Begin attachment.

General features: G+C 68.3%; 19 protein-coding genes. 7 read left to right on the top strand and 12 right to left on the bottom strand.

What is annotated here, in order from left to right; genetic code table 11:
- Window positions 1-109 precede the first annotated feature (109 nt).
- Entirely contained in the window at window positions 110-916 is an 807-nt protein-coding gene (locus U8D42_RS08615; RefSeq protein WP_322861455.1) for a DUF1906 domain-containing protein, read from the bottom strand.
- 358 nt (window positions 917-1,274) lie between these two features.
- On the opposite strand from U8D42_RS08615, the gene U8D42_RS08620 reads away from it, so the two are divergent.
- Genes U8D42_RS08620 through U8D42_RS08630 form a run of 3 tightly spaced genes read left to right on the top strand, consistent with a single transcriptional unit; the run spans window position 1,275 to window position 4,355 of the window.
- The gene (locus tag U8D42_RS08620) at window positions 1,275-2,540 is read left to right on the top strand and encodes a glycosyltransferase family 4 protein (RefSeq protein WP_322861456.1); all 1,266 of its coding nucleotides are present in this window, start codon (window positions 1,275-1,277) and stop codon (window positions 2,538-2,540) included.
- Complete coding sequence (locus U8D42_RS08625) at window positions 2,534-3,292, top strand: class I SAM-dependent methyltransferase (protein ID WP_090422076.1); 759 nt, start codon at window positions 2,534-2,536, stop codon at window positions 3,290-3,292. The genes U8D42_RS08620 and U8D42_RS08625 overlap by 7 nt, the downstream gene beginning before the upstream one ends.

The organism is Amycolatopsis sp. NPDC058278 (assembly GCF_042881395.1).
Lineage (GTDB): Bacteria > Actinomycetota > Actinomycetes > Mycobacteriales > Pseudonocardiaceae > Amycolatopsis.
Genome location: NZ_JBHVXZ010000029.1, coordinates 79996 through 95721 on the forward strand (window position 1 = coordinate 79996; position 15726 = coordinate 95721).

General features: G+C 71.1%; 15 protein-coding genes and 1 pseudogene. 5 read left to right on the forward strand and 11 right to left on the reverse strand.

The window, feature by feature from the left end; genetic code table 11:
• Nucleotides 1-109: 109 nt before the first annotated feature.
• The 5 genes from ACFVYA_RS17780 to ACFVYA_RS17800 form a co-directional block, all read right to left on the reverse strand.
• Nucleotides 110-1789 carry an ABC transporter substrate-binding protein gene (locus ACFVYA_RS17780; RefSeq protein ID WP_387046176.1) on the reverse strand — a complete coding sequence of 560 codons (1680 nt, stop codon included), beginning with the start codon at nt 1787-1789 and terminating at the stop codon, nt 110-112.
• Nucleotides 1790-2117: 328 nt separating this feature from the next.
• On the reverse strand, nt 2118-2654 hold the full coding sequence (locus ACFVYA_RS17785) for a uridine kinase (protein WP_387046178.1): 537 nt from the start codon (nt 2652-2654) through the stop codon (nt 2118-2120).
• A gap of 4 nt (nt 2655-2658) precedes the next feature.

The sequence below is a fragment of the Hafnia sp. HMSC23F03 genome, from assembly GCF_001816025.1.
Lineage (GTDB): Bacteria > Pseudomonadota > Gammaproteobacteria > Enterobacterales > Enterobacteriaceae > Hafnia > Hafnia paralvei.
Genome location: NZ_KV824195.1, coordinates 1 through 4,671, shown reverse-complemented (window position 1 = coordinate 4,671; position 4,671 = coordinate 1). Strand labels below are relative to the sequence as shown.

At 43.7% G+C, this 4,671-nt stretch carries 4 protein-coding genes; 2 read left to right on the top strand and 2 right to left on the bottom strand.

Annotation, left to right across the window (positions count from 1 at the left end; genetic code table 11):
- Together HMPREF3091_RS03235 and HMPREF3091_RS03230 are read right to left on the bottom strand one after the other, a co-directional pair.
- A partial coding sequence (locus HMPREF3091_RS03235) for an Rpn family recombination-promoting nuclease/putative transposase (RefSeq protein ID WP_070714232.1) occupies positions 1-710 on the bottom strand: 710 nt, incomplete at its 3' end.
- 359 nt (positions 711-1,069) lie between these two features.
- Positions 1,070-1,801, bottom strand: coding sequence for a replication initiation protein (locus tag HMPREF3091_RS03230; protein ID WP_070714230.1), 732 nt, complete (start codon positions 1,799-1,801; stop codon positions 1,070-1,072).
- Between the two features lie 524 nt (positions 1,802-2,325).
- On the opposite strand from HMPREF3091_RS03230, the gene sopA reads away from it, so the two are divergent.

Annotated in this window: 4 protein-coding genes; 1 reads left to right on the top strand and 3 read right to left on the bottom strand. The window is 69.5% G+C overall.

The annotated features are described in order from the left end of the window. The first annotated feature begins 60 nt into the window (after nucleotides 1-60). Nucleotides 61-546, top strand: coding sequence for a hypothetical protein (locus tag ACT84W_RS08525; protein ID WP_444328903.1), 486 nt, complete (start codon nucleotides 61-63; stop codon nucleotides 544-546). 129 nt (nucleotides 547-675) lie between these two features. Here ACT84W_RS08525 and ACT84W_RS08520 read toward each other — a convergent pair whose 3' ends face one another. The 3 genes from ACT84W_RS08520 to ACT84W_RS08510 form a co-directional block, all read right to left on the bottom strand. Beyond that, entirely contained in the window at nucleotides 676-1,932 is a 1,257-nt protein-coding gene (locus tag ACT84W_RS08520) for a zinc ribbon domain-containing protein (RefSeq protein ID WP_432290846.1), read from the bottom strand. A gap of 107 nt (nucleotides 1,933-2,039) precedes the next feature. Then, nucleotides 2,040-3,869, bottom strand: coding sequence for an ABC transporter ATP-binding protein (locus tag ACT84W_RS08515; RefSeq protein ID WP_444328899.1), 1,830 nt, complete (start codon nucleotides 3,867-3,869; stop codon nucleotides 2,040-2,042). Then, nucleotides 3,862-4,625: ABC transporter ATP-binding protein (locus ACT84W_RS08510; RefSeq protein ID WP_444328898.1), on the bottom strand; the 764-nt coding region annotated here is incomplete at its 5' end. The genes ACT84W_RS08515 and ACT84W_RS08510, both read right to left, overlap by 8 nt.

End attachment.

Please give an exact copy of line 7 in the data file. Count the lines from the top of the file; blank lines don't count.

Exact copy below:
- Genes U8D42_RS08620 through U8D42_RS08630 form a run of 3 tightly spaced genes read left to right on the top strand, consistent with a single transcriptional unit; the run spans window position 1,275 to window position 4,355 of the window.